5 tips for helping children cope with divorce

Going through a divorce is one of the hardest things a person can do. During a divorce, nearly every part of a person's life is thrown into turmoil. Even in relatively amicable divorces, complete emotional recovery can take a very long time.

It is important to remember, though, that for however difficult life after divorce is for adults, it is significantly more challenging for children. The stress, conflict and confusion that divorce brings can lead to behavioral issues, problems at school and many other challenges.

Therefore, it is important for parents who are going through a divorce to take proactive steps to help their children adjust to the change. While nothing can totally eliminate the negative impacts of divorce, using the following strategies can help make the transition much easier:

  • Minimize conflict: No child likes to see their parents fight. Do your best to isolate your children from any conflict you and your spouse might be having. It is especially important to avoid conflict during custody transitions, since these tend to be moments where emotions are already running high.
  • Keep things positive: While it is good to have honest and age-appropriate conversations about what is happening, it is important to try to foster a positive atmosphere in your home. Don't vent at your children or burden them with your problems. If they start acting out, do your best to be supportive instead of getting angry.
  • Maintain consistency: Children, especially young ones, thrive on predictability. Try to establish a sense of order as soon as possible. If you and your ex-spouse share physical custody, do your best to stick to a schedule. Additionally, you may find it helpful to carry forward some of your old routines and family traditions from before the divorce.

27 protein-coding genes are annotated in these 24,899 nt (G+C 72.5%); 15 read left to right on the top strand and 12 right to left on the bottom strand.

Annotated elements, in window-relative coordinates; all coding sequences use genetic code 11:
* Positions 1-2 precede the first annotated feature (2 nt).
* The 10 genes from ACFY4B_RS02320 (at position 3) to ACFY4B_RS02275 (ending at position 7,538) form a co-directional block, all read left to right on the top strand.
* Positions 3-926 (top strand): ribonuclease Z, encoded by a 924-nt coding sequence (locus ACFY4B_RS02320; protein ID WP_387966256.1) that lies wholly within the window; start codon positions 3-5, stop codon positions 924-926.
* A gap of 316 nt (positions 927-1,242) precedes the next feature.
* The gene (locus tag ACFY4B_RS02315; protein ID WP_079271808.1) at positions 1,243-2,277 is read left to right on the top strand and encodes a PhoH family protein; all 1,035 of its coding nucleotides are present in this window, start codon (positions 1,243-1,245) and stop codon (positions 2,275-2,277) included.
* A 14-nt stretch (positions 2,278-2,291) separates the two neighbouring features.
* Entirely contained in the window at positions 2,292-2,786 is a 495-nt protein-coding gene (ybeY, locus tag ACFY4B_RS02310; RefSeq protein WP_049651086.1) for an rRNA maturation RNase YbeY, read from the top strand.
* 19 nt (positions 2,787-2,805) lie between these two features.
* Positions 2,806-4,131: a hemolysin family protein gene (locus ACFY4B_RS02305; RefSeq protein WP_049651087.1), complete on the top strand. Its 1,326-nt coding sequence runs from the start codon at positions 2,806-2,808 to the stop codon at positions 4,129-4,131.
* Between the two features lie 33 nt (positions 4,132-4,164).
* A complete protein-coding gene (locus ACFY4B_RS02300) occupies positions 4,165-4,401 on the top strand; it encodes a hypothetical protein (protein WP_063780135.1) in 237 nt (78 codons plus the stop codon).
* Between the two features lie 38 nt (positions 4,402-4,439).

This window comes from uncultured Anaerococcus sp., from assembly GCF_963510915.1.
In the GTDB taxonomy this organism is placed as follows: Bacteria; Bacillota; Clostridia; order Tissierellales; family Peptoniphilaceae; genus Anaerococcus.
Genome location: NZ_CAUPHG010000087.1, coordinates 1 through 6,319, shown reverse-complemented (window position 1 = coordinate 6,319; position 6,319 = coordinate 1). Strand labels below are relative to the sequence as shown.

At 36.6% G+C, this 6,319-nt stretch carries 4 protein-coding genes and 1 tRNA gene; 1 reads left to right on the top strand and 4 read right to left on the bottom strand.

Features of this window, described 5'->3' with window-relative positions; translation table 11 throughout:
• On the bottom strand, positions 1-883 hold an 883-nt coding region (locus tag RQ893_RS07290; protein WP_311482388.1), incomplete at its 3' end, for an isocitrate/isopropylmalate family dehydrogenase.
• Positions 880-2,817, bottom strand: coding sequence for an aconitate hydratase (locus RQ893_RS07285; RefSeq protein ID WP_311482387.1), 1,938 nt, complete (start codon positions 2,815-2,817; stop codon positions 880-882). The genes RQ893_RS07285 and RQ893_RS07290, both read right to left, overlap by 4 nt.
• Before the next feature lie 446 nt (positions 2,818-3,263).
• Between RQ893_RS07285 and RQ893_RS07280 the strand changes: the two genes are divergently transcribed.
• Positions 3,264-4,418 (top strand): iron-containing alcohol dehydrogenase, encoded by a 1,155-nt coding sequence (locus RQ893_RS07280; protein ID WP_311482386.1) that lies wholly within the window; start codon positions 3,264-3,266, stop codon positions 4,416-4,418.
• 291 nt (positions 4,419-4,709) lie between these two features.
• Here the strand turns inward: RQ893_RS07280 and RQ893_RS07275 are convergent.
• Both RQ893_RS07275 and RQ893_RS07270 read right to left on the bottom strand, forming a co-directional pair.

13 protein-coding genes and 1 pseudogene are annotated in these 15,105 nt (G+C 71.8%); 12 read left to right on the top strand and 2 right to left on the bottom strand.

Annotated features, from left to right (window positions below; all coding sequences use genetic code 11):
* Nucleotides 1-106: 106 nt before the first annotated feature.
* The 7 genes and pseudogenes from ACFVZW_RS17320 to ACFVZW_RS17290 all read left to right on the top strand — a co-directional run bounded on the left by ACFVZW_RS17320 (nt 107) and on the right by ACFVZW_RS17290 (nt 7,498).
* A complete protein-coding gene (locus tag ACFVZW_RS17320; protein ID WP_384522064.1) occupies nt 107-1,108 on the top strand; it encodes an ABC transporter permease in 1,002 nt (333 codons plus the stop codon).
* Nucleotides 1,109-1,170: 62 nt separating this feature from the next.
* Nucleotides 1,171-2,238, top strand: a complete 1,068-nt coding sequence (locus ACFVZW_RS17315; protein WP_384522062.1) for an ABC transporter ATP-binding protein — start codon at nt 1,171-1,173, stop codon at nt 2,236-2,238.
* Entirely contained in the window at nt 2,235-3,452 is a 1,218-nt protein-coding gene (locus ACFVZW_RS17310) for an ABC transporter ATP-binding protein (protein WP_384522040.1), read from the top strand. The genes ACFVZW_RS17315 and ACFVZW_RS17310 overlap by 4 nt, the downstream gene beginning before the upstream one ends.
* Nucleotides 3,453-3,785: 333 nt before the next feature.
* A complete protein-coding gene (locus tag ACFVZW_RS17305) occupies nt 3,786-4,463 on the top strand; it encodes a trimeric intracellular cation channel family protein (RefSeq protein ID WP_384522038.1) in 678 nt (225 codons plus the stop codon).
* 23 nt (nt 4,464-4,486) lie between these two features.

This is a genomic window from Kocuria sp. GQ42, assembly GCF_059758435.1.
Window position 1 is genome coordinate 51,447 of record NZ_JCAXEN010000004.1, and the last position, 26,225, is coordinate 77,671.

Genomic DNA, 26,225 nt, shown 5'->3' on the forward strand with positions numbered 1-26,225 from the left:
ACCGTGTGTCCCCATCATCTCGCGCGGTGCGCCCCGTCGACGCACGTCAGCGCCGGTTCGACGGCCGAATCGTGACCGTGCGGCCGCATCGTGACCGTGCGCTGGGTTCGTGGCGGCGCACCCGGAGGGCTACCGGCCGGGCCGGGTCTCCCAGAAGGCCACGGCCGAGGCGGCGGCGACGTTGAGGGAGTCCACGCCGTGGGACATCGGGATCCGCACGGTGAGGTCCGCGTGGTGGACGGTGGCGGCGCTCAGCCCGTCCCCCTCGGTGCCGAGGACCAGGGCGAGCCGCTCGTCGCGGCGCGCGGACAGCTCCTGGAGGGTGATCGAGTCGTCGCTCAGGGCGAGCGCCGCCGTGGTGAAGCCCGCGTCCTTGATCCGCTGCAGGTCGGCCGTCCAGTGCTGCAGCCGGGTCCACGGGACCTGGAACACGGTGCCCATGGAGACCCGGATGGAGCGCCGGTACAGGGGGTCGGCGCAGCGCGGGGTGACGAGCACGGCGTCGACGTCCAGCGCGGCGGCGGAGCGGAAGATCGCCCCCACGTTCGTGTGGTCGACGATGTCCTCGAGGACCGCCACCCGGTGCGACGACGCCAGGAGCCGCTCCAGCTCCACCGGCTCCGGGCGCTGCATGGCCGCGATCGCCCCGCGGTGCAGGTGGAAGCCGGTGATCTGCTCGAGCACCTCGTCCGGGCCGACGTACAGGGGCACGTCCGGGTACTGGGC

• Give kids space: Just as consistency is crucial for younger children, personal space is paramount for older tweens and teens. Make sure your kids know they can come to you if they want to talk, but give them the space they need to process the divorce in their own way.
  • Uphold your obligations: Children need the support of both of their parents, even if they are divorced. If you are supposed to pay child support, make your payments on time, every month. If you are supposed to share custody or your ex-spouse has visitation time, avoid doing anything that could interfere with the time your children get to spend with their other parent.

These are just a few of the steps you can take to help your children cope after a divorce. If these tips aren't working for your family, consider enlisting the help of a counselor or family therapist. Sometimes, a little professional intervention can go a long way toward helping a family heal.